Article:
Imagine you wanted to continue your education, but but your only choices were Christian institutions. You love math and want to graduate with a mathematics degree, however your only option is a degree in Christian ministry. You want to become a math teacher but instead you are told you must use your degree to “convert nonbelievers.” Unfortunately, for the men and women living in Louisiana’s prisons this is their reality. The only way for incarcerated individuals in the state to obtain an associate’s degree or bachelor’s a BA is through the Baptist seminary. Faith-based prison ministries and in-prison Bible Colleges are not exclusive to Louisiana. In fact, they are a growing “revolution” in both state and federal prisons.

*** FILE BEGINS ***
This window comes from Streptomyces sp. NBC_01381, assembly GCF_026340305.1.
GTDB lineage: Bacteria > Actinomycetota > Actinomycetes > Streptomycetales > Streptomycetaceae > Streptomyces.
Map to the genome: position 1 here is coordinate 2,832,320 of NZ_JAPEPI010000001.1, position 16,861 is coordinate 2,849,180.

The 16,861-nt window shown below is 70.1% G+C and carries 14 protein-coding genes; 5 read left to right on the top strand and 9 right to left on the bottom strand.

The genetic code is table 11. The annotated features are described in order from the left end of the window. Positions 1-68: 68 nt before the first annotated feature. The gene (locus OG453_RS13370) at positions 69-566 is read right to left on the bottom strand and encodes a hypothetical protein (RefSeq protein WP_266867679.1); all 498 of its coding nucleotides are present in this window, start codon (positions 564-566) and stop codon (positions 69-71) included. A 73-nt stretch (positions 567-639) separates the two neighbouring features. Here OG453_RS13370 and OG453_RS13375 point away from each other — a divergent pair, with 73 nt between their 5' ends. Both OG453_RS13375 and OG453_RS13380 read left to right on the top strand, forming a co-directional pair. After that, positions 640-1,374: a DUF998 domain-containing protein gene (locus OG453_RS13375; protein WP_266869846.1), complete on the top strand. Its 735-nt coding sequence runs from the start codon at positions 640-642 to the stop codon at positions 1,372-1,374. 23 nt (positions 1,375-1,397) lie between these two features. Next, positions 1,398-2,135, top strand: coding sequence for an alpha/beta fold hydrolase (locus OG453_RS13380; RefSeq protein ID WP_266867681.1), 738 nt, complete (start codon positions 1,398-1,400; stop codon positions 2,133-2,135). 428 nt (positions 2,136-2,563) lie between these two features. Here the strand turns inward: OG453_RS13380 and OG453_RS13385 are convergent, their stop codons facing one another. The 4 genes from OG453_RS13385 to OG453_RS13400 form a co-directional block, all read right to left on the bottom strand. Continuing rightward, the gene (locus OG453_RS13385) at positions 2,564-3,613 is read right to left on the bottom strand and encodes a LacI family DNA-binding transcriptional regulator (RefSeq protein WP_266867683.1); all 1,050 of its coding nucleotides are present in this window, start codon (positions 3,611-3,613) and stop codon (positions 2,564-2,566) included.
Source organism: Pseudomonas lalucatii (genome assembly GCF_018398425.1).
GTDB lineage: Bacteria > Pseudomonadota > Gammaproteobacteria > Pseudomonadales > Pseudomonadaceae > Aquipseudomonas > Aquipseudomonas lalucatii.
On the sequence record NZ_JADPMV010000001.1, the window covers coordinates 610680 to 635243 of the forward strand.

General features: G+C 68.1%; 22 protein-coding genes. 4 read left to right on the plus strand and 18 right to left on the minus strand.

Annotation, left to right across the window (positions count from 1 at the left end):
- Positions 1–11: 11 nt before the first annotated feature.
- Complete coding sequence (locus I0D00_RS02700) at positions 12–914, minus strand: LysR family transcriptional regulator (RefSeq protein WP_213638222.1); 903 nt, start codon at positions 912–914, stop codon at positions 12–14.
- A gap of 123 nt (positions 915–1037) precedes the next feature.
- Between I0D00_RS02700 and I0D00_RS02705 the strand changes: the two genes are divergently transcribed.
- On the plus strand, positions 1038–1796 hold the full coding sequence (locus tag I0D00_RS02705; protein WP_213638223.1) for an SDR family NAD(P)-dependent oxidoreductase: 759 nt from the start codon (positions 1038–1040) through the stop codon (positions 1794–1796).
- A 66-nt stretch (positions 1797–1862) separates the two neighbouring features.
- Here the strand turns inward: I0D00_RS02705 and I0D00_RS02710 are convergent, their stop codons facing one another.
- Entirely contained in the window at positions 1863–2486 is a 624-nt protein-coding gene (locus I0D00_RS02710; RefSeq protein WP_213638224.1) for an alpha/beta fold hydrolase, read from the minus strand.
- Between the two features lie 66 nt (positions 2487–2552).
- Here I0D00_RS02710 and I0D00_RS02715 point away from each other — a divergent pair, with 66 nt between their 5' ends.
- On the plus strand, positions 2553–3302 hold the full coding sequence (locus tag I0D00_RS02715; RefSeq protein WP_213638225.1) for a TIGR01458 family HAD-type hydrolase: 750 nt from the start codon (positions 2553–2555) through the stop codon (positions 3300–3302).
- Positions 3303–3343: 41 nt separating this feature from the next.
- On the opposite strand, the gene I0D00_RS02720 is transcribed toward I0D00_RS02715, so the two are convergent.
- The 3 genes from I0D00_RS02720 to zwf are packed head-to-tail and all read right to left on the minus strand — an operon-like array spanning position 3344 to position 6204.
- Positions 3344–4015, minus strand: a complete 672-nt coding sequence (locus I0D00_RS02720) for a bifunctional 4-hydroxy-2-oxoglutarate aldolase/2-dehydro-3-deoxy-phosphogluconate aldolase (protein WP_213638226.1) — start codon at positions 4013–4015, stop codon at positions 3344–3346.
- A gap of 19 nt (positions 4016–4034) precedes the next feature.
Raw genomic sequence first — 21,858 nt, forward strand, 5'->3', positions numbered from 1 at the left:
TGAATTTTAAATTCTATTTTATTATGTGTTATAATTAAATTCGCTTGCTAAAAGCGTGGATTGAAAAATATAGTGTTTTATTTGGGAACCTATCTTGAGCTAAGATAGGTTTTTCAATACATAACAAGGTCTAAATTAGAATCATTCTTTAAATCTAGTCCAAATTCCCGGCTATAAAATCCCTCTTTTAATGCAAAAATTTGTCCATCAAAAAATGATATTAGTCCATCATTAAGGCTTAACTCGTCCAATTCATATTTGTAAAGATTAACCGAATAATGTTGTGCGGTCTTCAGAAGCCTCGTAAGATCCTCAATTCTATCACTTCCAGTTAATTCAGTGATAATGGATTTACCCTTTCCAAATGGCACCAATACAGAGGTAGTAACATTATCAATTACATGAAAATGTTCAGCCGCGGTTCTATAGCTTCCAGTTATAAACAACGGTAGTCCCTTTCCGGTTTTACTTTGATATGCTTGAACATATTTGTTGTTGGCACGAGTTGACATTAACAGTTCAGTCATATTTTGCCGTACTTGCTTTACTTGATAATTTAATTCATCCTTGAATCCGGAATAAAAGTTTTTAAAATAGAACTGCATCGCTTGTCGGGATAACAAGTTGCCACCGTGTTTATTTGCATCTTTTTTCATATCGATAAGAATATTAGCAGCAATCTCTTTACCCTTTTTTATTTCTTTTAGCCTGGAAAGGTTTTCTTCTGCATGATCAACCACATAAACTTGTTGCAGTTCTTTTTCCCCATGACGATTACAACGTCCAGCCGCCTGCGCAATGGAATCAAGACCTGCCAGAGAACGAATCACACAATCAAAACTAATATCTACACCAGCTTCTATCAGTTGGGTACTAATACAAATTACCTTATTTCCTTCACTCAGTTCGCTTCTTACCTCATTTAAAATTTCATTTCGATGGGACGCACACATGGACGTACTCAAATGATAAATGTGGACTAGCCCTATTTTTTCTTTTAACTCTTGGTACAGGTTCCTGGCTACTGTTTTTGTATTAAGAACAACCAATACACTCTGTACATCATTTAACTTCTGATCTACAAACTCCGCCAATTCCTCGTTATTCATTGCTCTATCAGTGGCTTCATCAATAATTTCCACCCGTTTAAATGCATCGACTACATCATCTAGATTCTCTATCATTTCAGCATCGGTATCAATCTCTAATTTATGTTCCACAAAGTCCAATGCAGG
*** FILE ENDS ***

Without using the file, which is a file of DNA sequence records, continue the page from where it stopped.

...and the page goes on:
To learn more about this trend, I had the pleasure of interviewing Tanya Erzen, author of God in Captivity: The Rise of Faith-Based Prison Ministries in the Age of Mass Incarceration.
TheHumanist.com: How did you come to be so interested in religion in America? Were you raised in a religious household?
Tanya Erzen: I wasn’t raised in a religious household. For a short time, my parents were members of a progressive, New England congregational church that focused on the importance of social justice. They were also involved with progressive community politics. I wanted to better understand the political side of religion and the rise of Conservative Christianity, and I knew the only way to do that was to study and understand religion.
TheHumanist.com: How did you become so involved with the prison system? Why did your focus become religion and education within prisons?